Victorians make it happen
21st-century's explosion of lifelong learning. Simon Midgley reports MARSHA Atkins, a 41-year-old single mother with a four-year-old son, Joseph, could not have completed training to be a social worker without the help of a Victorian benevolent society still flourishing today.
The society gave her a pound;1,000 interest-free loan to help pay the fees for her second year at East Devon College, and towards meeting the cost of childcare.
Ms Atkins, who lives in Exeter, was not entitled to local education authority help because she had already had a grant while studying for a social policy degree at Plymouth University - a course which she had to drop out of for personal reasons.
"I am a single parent and I could not have continued the course without the society's help," she said. "I wanted to get back into education to do something worthwhile.
"It was a struggle. The Government is good at trying to get single parents out to work but offered no help to enable me take a course."
Ms Atkins completed her training in July and starts work this month with the National Schizophrenia Foundation in Exmouth.
The Society For Promoting The Training Of Women was launched in 1859 by Barbara Leigh Smith Bodichon, who co-founded Girton College Cambridge, and Jessie Boucherett, daughter of the High Sheriff of Lincolnshire.
In its early days it was known as the Society for the Promotion of the Employment of Women, which resulted in the unfortunate acronym SPEW.
The society, one of whose vice-presidents was William Gladstone, was created to help pioneer new types of employment for women and to improve the then low standard of education.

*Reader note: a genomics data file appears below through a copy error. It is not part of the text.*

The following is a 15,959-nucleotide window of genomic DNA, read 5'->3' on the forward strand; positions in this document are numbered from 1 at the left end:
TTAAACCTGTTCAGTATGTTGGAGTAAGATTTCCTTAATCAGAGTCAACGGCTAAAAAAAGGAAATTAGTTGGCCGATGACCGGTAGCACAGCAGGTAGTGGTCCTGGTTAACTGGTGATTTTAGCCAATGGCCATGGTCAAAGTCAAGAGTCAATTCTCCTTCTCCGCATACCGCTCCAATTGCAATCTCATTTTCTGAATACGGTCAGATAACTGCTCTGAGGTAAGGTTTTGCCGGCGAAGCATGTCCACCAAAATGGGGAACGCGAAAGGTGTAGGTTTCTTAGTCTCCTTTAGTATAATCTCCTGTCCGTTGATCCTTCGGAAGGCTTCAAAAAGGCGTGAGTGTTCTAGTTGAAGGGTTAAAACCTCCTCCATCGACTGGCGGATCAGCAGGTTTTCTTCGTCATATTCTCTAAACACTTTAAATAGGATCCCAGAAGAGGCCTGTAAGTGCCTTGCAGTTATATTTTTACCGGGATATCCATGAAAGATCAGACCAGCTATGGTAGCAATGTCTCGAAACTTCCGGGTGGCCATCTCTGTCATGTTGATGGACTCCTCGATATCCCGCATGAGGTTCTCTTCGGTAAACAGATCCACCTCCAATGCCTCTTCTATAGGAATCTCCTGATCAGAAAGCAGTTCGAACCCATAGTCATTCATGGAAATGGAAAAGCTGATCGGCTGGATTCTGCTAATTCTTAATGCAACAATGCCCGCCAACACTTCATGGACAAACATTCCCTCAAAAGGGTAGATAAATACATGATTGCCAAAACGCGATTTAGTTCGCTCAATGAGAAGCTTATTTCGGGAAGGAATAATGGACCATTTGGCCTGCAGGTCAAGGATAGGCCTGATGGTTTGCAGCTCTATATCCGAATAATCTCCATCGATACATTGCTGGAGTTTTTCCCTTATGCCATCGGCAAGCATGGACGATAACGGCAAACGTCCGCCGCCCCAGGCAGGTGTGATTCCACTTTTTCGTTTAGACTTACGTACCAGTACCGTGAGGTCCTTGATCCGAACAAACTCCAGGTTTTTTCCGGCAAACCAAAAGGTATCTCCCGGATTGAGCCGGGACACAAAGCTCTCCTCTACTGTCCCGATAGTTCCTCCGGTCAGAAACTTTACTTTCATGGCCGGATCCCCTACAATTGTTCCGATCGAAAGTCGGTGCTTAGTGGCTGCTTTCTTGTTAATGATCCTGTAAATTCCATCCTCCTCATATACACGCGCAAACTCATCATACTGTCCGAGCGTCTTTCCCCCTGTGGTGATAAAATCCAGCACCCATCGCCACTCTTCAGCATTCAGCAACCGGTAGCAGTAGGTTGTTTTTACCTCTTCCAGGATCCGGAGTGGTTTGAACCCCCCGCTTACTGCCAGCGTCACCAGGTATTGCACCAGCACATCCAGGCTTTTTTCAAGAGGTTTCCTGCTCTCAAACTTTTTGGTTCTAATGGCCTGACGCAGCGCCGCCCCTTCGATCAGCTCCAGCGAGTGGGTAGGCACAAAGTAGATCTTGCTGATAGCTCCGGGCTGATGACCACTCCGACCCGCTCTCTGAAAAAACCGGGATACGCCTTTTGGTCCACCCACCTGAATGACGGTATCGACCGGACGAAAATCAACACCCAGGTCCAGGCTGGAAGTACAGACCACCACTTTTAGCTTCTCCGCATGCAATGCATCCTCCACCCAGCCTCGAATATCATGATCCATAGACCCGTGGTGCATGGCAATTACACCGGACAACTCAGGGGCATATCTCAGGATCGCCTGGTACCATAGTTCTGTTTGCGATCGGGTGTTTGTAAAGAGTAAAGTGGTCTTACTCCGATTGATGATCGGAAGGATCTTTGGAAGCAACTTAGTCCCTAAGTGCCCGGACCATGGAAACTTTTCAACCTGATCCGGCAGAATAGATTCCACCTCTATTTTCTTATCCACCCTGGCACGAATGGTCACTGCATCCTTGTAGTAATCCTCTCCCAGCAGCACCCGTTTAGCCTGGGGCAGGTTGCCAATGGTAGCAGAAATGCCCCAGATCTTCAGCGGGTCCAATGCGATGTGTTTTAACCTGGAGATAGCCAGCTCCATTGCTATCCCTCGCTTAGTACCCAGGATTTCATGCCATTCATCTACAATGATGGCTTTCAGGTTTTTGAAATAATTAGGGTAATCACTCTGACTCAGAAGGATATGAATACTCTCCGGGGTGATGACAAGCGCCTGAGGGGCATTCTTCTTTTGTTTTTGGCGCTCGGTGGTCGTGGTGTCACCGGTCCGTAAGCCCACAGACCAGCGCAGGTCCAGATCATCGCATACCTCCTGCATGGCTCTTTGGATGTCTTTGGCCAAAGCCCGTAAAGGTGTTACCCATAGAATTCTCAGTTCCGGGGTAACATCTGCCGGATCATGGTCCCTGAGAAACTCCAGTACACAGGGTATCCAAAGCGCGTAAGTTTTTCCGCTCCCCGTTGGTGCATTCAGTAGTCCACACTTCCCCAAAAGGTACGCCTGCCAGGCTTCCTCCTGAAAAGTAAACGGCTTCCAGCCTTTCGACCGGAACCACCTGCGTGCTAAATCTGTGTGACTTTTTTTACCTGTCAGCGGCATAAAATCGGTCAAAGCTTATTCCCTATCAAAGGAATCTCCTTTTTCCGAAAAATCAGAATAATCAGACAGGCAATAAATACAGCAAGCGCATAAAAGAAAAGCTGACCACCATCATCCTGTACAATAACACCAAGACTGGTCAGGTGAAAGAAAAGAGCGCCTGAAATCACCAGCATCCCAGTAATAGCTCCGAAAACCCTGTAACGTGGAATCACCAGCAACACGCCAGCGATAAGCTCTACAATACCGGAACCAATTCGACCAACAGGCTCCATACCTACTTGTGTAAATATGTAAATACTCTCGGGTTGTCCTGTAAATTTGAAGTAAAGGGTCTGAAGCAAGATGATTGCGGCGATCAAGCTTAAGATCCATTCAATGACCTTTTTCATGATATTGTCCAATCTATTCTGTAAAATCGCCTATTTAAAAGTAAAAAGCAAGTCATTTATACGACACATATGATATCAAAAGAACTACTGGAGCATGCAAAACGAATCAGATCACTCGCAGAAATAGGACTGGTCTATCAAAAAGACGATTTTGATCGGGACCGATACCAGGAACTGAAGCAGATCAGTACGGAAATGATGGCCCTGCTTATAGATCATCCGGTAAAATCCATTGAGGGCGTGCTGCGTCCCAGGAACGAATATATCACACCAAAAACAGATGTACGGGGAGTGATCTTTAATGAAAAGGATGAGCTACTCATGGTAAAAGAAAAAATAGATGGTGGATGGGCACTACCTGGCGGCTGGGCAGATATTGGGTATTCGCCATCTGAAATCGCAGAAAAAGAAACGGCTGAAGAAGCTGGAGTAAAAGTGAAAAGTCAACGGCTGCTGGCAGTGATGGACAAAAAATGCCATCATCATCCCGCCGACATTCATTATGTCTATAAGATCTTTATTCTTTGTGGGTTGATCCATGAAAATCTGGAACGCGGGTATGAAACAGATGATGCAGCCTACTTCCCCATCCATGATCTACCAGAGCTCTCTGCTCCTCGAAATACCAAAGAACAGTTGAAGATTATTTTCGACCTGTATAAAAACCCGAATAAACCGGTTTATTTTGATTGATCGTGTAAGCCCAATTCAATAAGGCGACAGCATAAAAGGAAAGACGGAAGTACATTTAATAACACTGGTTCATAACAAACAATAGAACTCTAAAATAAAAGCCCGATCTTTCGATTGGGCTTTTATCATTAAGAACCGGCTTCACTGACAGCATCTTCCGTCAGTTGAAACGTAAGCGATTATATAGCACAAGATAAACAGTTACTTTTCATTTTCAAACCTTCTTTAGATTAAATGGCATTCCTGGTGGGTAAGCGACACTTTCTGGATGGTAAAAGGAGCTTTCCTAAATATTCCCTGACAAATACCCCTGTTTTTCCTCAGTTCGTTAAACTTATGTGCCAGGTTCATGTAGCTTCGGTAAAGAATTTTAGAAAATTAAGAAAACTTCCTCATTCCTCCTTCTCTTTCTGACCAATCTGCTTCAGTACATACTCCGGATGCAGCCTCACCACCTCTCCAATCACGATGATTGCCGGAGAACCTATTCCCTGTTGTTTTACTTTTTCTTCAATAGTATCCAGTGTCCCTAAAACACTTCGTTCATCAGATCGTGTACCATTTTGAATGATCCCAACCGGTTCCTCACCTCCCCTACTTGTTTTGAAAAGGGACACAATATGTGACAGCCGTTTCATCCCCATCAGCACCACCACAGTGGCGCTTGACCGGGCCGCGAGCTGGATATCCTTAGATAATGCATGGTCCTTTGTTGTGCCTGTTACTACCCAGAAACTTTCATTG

In the mid-to-late 19th century an increasing number of middle-class women were vying for a small number of menial occupations. Unemployed governesses, needlewomen, widows and orphans were all desperate for help.
In 1860 the society founded the first printing press which employed women exclusively as type compositors. It also founded the first law copying office and the first register of employment for women.
In the same year it opene a school for girls which emphasised arithmetic and book-keeping. Subsequently the society opened the first office staffed by women for tracing engineering and architectural plans (1876), the first shorthand class (1873) and in 1884, soon after typewriters were introduced into this country, the first typewriting office to train women.
In 1864 it persuaded the Metropolitan Railway company to employ six women as telegraph clerks. And it made strenuous efforts to encourage the employment of women as book-keepers, cashiers and clerks, while also opening up other jobs in medicine, dispensing, watch-making and photography.
Today the society's work is devoted to granting interest-free loans for professional training and courses leading to career enhancement. In the past few years it has helped women qualify in accountancy, architectural stained glass, dance, dentistry, fashion and design, law, medicine, nursing, sculpture, speech therapy and town planning.
Honorary secretary the Rev Brian Harris said the society extended the range of employment opportunities for women in the Victorian era. However, as the state has taken over the role of training, the society has gradually limited itself to making interest-free loans to women.
At any one time it lends out around pound;125,000 in loans of up to pound;1,000. It makes up to 30 new loans every year and is heavily over-subscribed by women seeking help. Help is generally given for full-time courses and distance-learning study is not eligible.
Applicants have to submit a financial return saying how much money they have got coming in and how much they need. The loans are for women aged between 15 and 50, although most recipients are 18 to 30. They are repayable on eventual employment at a negotiated percentage rate of salary per month.
Mrs Gillis Burgess, committee chairman, said: "These days it's not easy to get grants for first degrees. We are seeing an increasing number of middle-aged women with dependent children trying to retrain.
"People say 'A Victorian society? Surely that kind of benevolent thing cannot be needed now?' But the fact is, it is."
Rev. Brian Harris, telephone: 01778 560978